GameDev: Did I choose wisely?

For years, I’ve searched for the Reese’s Cup of online storytelling: a seamless hybrid of real-time MUSH with the asynchronous convenience of forum-style play-by-post.

At different points in the existence of OtherSpace, we’ve had:

  • A website window that opened a Telnet connection to the game.
  • Forums that players could interact with from within the MUSH or from the web.
  • Character biographies and entire skill systems managed with an external web database.
  • Separate Wiki site for game lore and log storage.

Now, it seems, I’ve happened upon the Holy Grail in AresMUSH.

Years ago, on Tuesday, I announced my plan to develop a new OtherSpace project. Longtime Bugs Bunny proxy, a.k.a. Jess, passed along a tip that I should check out AresMUSH if I was dead-set on charging headlong into the text-based windmill farm again.

The source of that tip, Yam, also used to play on OtherSpace – and currently plays on another game using the AresMUSH platform. I poked around. I was amazed. This platform, developed by Faraday (another former OtherSpace player that I recall seeing on M*U*S*H years ago), has been around for a couple of years. I’m kicking myself for not finding out about it sooner.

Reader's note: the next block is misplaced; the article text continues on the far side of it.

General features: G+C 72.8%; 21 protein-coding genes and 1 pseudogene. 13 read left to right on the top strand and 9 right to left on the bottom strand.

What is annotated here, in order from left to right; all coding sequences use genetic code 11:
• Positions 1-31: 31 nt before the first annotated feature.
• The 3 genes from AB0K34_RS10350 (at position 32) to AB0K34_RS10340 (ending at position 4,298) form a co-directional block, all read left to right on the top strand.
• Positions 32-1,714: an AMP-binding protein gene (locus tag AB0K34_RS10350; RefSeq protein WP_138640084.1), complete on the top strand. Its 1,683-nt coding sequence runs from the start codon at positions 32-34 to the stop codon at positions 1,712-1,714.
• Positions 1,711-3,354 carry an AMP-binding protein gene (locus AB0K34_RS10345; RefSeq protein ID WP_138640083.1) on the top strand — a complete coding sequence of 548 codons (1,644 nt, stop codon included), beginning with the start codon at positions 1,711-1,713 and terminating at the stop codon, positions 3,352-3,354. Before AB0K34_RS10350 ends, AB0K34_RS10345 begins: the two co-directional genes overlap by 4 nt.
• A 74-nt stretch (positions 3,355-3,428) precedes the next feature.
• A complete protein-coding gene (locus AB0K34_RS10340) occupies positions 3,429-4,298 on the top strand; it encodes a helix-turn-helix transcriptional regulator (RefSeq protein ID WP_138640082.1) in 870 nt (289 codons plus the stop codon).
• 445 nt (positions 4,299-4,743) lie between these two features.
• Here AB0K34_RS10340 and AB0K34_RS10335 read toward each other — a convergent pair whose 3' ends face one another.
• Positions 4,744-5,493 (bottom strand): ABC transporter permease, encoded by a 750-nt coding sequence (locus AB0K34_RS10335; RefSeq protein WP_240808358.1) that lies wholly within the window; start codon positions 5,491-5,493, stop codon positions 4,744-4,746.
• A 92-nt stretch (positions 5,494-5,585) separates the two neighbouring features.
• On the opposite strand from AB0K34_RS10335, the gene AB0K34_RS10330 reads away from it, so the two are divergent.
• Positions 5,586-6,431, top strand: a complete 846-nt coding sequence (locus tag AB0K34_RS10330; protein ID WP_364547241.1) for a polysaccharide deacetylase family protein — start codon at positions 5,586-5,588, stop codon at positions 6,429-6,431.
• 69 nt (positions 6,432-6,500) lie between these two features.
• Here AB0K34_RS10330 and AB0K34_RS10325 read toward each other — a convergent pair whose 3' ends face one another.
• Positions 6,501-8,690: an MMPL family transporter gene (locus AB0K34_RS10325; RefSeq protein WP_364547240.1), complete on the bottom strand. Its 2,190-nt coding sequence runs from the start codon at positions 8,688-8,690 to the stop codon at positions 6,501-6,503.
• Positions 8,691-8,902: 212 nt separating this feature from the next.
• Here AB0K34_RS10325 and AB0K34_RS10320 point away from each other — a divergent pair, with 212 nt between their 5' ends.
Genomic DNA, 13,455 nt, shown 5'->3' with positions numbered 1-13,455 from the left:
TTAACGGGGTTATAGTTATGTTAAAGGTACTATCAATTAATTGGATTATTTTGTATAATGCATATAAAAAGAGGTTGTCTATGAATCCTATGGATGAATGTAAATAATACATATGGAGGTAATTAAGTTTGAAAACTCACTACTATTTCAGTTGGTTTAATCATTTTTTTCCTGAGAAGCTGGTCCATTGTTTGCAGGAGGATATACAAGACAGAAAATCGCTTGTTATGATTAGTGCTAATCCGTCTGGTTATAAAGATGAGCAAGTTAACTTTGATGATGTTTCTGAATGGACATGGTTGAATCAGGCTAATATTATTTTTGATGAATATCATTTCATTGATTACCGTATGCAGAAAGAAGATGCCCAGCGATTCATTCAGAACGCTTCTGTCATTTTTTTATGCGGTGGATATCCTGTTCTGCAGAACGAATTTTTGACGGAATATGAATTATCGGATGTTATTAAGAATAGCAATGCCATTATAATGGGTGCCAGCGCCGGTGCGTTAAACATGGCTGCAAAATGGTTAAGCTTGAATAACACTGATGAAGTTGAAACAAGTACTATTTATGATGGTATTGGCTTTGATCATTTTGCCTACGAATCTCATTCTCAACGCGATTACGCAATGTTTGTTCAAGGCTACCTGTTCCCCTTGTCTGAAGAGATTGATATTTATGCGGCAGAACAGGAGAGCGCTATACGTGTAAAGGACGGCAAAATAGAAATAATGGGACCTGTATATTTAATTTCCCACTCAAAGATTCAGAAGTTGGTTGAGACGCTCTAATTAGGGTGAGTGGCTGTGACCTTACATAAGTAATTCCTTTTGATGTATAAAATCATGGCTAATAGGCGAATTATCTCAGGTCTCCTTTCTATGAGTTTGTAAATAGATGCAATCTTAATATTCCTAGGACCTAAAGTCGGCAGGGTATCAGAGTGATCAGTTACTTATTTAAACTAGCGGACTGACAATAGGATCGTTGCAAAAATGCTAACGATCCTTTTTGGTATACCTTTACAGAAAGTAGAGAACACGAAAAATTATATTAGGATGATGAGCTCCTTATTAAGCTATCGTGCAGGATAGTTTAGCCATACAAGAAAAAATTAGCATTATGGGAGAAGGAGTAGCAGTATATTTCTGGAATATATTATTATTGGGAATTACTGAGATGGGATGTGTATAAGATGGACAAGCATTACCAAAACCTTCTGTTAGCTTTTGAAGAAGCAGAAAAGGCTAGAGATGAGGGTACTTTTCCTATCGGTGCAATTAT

It has:

  • A wildly useful web portal that allows players to research game lore and systems, submit character applications, interact in scenes in real-time or as time allows, post on forums, check mail – basically, everything that could only be done using MUSHClient or SimpleMU* when OtherSpace first started.
  • Web-based configuration files for areas, factions, skills, weapons, vehicles – all in easy access for busy admins who remember when this used to require delving into FTP programs and Linux shells, then rebooting the game every time.
  • A broader community with a bunch of different games – some fully open, some (like OtherSpace) still in development.
  • A Discord server for developers and players to help each other.

AresMUSH solves a lot of challenges for me that I couldn’t overcome without a lot more time and expertise.

So, here we are, on Saturday, and Colchek and I – with a huge assist from Faraday – already have the foundations for the new MUSH up and running.

It’s absolutely still a work in progress. We’re not even in alpha, let alone beta. But we’re chugging along on setting up the factions and building the basics of the grid for Meriwether Station and the planet New Amundsen. I haven’t felt this energized about developing a MUSH in a long, long time. So, thanks again to Jess and Yam and Faraday!

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Wes Platt

Lead storyteller. Game designer and journalist. Recovering Floridian.

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